The implementation of routine blood donor screening tests for HCV in the early 1990s led to a reduction in the transfusion of HCV to blood recipients [18], from about 70% in one cohort study [19] to 37% in this present study. Furthermore, the introduction of advanced screening methods, such as RT-PCR, has led to a further decline in transfusion-related viral hepatitis [11]. RT-PCR technologies can detect viremia earlier than the existing screening tests. Blood centers in some developed countries as the United States have implemented RT-PCR routinely for all blood donations since 1999. This strategy has reduced the window period for HCV detection by 50–60 days and decreased the risk for HCV transmission from 1 in 103,000 to 1 in 2,000,000 transfused units [20].

However, despite these efforts, posttransfusion transmission of HCV has remained a major health problem in multitransfused patients, leading to increased morbidity and mortality. In the present study, more than 37% of patients were positive for anti-HCV. These results can be compared with previously conducted studies from other regions of Egypt, such as anti-HCV in one Egyptian report of about 34% [7], and in another study of about 24% [8]. Moreover, in other countries, anti-HCV-positive cases were about 40.5% in Jordan [21], 30% in India [22], and 35% in Pakistan [23].

Furthermore, the severity of liver cirrhosis due to HCV in patients with thalassemia may be greater because of concomitant iron overload. It has been demonstrated that iron and HCV infection are independent but mutually reinforcing risk factors for the development of liver fibrosis and cirrhosis. It appears therefore that patients with thalassemia, particularly those with poor control of iron overload, face an increased risk of developing cirrhosis [24].

In the present study, four patients were HCV positive and had manifestations of liver cirrhosis. Ardalan et al. found that the rate of liver fibrosis accelerated in patients with iron overload and HCV when compared to patients with thalassemia major alone [25]. Moreover, Zurlo et al. found that advanced liver fibrosis is one of the most common causes of death in transfusion-dependent thalassemia patients over 15 years old [26].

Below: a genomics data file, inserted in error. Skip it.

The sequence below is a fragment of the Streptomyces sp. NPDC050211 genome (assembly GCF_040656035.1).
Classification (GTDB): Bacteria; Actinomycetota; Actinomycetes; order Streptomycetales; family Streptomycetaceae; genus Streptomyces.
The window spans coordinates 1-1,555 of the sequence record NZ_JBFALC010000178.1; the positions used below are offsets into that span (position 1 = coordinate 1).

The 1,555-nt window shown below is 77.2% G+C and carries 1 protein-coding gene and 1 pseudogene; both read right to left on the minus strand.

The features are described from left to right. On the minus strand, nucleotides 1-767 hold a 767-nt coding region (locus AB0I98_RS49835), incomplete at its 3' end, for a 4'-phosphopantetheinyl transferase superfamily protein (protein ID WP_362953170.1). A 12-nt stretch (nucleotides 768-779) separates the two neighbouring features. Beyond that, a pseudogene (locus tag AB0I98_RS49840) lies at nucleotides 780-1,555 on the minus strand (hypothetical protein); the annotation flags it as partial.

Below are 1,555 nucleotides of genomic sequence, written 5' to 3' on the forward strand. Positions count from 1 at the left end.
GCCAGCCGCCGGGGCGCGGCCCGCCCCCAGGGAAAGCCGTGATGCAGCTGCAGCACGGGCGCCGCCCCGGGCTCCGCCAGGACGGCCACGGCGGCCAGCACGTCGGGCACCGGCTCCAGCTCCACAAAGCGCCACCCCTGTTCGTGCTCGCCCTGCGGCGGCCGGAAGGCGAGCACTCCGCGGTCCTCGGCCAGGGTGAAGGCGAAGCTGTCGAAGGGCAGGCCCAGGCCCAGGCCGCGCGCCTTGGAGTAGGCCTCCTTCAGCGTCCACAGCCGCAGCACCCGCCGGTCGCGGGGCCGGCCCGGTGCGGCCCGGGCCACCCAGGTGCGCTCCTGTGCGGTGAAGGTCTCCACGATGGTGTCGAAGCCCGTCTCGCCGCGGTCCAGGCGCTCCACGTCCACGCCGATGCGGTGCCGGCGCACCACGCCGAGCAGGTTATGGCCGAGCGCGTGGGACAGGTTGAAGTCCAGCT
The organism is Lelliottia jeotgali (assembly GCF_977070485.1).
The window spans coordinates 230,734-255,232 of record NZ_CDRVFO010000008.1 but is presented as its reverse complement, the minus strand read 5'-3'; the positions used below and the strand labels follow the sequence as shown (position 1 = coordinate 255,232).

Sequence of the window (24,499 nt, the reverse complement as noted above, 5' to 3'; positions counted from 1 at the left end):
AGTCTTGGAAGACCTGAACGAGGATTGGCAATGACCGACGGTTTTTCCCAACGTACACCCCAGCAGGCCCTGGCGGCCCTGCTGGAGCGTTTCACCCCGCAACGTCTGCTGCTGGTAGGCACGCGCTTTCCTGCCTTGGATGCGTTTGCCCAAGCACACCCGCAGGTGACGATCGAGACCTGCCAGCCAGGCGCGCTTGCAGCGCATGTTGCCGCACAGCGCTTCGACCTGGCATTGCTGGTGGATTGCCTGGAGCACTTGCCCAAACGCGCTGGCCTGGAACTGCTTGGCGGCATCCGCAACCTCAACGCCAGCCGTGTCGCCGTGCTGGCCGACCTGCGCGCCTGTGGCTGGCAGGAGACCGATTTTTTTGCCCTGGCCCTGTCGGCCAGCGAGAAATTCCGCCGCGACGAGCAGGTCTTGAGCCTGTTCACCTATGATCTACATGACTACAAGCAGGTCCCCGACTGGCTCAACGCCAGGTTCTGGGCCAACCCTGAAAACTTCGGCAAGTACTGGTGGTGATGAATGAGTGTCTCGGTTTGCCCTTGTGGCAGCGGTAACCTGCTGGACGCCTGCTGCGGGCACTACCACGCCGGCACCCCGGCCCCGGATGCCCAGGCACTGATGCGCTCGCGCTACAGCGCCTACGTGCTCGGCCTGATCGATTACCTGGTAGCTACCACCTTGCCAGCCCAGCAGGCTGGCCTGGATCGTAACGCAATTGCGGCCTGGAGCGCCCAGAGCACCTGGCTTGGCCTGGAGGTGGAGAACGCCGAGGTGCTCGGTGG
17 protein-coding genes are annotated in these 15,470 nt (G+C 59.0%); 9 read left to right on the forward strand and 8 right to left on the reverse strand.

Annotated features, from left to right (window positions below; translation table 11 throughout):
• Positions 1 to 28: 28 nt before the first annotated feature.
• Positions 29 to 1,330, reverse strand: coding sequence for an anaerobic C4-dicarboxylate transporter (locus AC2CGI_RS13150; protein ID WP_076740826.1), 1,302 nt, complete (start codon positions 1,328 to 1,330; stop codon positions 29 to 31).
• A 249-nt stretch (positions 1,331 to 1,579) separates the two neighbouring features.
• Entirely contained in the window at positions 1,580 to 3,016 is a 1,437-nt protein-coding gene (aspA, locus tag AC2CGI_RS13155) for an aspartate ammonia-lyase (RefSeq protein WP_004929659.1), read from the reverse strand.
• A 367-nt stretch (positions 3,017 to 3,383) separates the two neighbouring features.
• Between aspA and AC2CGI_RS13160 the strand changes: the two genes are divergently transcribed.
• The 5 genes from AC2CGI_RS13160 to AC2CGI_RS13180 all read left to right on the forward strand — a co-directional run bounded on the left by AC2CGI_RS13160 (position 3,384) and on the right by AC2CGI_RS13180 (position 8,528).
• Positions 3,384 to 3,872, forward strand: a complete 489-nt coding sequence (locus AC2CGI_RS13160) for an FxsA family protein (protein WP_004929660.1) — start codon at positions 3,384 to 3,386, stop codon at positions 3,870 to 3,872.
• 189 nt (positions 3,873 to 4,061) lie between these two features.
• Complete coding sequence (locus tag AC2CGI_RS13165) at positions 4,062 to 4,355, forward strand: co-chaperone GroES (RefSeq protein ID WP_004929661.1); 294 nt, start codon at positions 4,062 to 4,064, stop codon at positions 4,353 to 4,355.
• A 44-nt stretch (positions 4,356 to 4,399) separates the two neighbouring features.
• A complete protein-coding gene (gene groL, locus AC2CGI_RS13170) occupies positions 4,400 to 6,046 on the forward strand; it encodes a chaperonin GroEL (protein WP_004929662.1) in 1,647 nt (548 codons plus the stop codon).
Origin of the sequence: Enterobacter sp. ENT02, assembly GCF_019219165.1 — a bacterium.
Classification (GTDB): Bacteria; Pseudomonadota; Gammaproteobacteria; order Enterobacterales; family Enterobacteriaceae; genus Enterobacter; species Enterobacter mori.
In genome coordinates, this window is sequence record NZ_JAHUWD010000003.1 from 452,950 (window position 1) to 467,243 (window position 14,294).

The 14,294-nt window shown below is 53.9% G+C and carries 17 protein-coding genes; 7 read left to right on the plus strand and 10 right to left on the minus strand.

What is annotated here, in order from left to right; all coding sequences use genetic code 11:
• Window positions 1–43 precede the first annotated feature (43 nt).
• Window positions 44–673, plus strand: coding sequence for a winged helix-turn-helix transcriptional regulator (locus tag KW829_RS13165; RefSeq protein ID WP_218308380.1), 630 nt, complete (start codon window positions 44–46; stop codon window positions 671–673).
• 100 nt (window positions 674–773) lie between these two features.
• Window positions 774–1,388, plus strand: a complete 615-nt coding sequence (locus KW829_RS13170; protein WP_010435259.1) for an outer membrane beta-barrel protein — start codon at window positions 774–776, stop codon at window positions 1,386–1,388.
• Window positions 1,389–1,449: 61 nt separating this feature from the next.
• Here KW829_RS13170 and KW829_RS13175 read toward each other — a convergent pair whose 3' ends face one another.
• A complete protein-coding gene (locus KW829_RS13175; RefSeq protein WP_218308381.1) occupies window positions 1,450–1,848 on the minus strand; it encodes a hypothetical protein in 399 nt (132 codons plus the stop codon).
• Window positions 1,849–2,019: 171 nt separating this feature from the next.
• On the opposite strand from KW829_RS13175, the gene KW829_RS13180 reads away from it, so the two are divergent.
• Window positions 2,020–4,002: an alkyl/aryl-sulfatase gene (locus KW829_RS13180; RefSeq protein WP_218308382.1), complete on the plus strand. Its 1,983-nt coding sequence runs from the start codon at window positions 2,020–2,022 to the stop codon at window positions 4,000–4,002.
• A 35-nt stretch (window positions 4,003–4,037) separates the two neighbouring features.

Children with thalassemia major are particularly susceptible to HBV because they receive multiple blood transfusions. These children have higher infection rates than normal children. Egypt has adopted a universal hepatitis B vaccine service for infants since 1992. The primary objective of vaccination is to eliminate chronic HBV infections and ultimately reduce the reservoir for new infections [17]. In the present study, about 4% were positive for HBV, and in another Egyptian study [8], about 3% were positive for HBV. These results were slightly higher than a recent North Indian study, in which out of the 462 thalassemic children 13 cases (2.8%) were positive for HBsAg by ELISA [27], and also higher than an Iranian study in which only 1.5% were HBsAg positive [28].

Screening in most Egyptian blood banks is performed for HBsAg but not for core antibody (anti-HBc). Anti-HBc appears at the onset of acute HBV infection and may also indicate chronic infection. The routine implementation of anti-HBc testing was recommended to reduce the risk of transfusion-transmitted HBV. In a previous Egyptian study, 7.8% of blood samples were anti-HBc positive, of which 6.25% were HBV DNA positive [29]. In another Egyptian study by Said et al., they found that the prevalence of anti-HBc among HBsAg negative blood donors was 14.2% [30]. Furthermore, HBV can also be transmitted through components that are HBsAg negative but HBV DNA positive. Altindis et al. recommended routine screening of blood units by sensitive PCR-based methods, to detect possible occult HBV infections [31].